Metropol Masthead

Rare Earth: Avi Amesbury

HerCanberra Team

When Avi Amesbury was growing up on the edge of dusty desert in Western Australia, she was in awe of the flat horizon that seemed to last forever.

When life took her to Sydney, Avi was enveloped in the urban environment. In Canberra, she was struck by the magical light she says is so unique to the capital. And now, at her home on the South Coast, Avi has fallen in love with the healing bush and very tall trees.

All these places will forever be part of who Avi is and forever influence the ceramics she creates as a professional, full-time artist. And that includes her new body of work showing alongside Rare Earth: Australian Made 2017, on now at the Courtesy of the Artist Loft in Sydney’s Strand Arcade.

Rare Earth—Capturing land and light Series No. 5,  (detail), 2017

Rare Earth—Capturing land and light Series No. 5,
(detail), 2017

“My art celebrates landscape in many ways,” says Avi. “It’s not just emotional connections, it’s the raw materials I forage from the earth—especially clay—which I use to create my work.”

Avi describes herself as an abstract landscape potter. Rare Earth is a perfect match for her ethos since the exhibition is about Australian materials, gems, makers and their contemporary work.

In her new body of work, Avi has created small porcelain bowls, still-life installations and larger vessels titled ‘Capturing Land and Light’—out of materials she literally foraged in Canberra, from the creek running at the bottom of her coastal property, from Newcastle when visiting a potter friend and from visits back to Western Australia.

Rare Earth—Capturing land and light Series No. 4 (detail), 2017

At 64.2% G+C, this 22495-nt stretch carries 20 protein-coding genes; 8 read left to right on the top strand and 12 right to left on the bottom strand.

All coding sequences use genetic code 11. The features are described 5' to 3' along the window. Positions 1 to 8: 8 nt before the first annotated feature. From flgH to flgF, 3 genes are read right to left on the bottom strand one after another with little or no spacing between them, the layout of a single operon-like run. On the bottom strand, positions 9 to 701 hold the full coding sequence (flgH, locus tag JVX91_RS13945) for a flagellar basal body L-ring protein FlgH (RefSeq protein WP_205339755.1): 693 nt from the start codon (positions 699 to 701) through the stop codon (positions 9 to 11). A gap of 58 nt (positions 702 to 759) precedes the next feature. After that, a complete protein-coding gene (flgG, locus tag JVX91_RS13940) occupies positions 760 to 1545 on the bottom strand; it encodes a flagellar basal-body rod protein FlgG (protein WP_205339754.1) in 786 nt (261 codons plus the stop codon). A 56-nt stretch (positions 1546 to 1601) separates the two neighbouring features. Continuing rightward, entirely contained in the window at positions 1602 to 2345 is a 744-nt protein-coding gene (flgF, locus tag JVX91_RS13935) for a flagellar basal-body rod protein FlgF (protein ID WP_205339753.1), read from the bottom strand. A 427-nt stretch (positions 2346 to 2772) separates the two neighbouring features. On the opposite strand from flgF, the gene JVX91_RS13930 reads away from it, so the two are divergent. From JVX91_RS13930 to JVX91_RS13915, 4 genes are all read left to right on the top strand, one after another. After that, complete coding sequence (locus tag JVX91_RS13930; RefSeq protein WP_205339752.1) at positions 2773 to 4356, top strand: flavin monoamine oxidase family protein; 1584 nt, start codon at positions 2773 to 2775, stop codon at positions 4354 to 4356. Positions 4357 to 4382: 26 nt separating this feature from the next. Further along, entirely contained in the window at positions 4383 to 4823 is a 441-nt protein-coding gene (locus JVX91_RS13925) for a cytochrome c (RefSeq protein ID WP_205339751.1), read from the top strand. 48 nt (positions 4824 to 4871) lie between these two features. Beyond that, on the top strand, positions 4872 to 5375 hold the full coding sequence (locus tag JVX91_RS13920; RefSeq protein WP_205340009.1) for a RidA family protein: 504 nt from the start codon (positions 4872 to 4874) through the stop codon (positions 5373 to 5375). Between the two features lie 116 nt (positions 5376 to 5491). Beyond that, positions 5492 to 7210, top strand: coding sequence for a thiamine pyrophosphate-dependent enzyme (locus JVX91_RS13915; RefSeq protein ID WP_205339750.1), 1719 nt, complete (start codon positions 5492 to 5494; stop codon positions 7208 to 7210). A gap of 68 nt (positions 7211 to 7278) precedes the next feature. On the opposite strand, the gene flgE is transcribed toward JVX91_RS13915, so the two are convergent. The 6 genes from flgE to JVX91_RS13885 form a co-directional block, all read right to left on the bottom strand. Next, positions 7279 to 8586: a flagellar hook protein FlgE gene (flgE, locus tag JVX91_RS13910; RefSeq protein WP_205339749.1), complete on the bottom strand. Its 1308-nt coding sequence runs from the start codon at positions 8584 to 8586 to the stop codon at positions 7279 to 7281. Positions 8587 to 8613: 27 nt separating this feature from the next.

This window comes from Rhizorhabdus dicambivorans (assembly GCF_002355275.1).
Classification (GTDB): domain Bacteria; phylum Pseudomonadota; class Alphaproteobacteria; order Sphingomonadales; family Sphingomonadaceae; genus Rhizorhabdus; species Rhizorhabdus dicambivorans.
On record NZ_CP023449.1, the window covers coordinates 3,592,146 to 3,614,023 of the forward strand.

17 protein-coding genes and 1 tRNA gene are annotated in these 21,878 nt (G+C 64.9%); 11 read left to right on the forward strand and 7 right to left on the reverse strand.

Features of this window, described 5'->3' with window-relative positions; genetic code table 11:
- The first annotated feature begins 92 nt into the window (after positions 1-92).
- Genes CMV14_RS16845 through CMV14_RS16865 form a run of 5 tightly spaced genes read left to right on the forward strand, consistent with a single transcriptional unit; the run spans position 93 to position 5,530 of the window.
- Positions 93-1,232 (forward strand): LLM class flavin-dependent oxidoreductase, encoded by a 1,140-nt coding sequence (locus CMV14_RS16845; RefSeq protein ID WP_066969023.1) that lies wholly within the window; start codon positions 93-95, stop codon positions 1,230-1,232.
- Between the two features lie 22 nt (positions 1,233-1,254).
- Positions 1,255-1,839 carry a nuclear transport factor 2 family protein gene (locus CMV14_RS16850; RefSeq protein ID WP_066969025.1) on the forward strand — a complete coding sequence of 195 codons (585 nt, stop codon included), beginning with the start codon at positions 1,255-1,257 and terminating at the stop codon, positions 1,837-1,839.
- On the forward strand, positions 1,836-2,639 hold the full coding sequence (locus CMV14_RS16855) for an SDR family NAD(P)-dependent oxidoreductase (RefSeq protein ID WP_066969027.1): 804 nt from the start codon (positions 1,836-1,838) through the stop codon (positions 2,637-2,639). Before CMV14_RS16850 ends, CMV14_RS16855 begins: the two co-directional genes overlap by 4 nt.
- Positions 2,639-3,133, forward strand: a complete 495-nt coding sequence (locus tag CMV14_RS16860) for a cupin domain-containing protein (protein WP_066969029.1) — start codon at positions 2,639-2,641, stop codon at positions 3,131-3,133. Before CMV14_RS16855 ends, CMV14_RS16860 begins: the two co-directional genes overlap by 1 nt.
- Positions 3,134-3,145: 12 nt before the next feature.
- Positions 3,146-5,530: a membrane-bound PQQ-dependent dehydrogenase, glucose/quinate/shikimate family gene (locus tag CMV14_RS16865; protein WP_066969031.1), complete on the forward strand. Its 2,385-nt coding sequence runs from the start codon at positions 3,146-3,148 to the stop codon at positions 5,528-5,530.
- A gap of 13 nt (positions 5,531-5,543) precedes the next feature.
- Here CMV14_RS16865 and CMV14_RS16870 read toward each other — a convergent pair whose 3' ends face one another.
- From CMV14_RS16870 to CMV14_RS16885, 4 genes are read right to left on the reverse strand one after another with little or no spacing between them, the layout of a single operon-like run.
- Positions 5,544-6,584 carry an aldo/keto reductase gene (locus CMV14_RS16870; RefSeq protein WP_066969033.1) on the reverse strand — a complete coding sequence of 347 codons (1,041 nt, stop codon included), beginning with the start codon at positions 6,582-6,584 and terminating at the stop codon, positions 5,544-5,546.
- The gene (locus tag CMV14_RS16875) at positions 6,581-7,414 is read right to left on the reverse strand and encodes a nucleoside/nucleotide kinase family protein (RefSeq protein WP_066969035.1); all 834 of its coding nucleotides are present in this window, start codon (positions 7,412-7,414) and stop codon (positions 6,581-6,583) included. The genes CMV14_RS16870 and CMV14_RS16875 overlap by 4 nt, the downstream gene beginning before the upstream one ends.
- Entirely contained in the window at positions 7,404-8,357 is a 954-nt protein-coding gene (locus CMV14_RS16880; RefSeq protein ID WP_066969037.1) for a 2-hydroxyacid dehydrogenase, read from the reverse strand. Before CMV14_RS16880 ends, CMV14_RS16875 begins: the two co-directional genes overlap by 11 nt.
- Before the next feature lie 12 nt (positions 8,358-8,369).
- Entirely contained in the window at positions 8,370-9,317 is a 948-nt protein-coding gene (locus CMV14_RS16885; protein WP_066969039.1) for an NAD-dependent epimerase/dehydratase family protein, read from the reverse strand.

Rare Earth—Capturing land and light Series No. 4 (detail), 2017

She also uses rock ash from a volcano, which her daughter collected while living in New Zealand. “It has produced interesting textures to the work,’ says Avi, “and these contrast with the beautiful translucency of the porcelain.”

The raw material Avi has gathered has surprised her in many ways. “At first I thought I’d only get browns and oranges but I’ve done a lot of research into using the materials and extensive testing,” she says. “I’ve discovered a much larger range of colours, and interesting shades, including greys, blacks, whites and even reds.”

Avi became a full-time practising artist after retiring in 2016 as the Chief Executive Officer and Artistic Director of Craft ACT where she launched the Design Canberra Festival. She received a Bachelor of Arts (Visual), with Honours in ceramics from the Australian National University School of Art in 2002.

She has studied and exhibited overseas and her work is represented in permanent collections of the Gold Coast City Art Gallery, Stanthorpe Regional Art Gallery and the Perc Tucker Regional Gallery as well as in private collections in Australia, Japan, Korea and the United States. She is an accredited professional member of Craft ACT and was awarded the Visual Arts Canberra Critics Award in 2016.

Land and Light Series No.1, 2017. Porcelain, volcanic ash, clay from Barragga Bay, NSW

Land and Light Series No.1, 2017. Porcelain, volcanic ash, clay from Barragga Bay, NSW

Avi is thrilled to be focusing full-time on her art practice and excited that her work has been accepted for the 2017 Triennial of Silicate Arts exhibition, called ‘Balance’, being held in September at the Hírös Agóra Cultural Centre in Kecskemét, Hungary (80 kilometres south of Budapest). “It’s all the beginning of another new horizon,” she says.

Rare Earth: Australian Made 2017 exhibition is on until Saturday 29 July at the Courtesy of the Artist Loft in the Strand Arcade (entry through the Pitt Street Mall).

In the meantime, you can follow Avi on Facebook, or visit her website.

All images by Art Atelier Photography


Her Canberra

Sometimes a story is bigger than one person...that's when the HerCanberra Team puts its collective head together to come up with the goods. Enjoy! More about the Author

UNVEILED 10 Leaderboard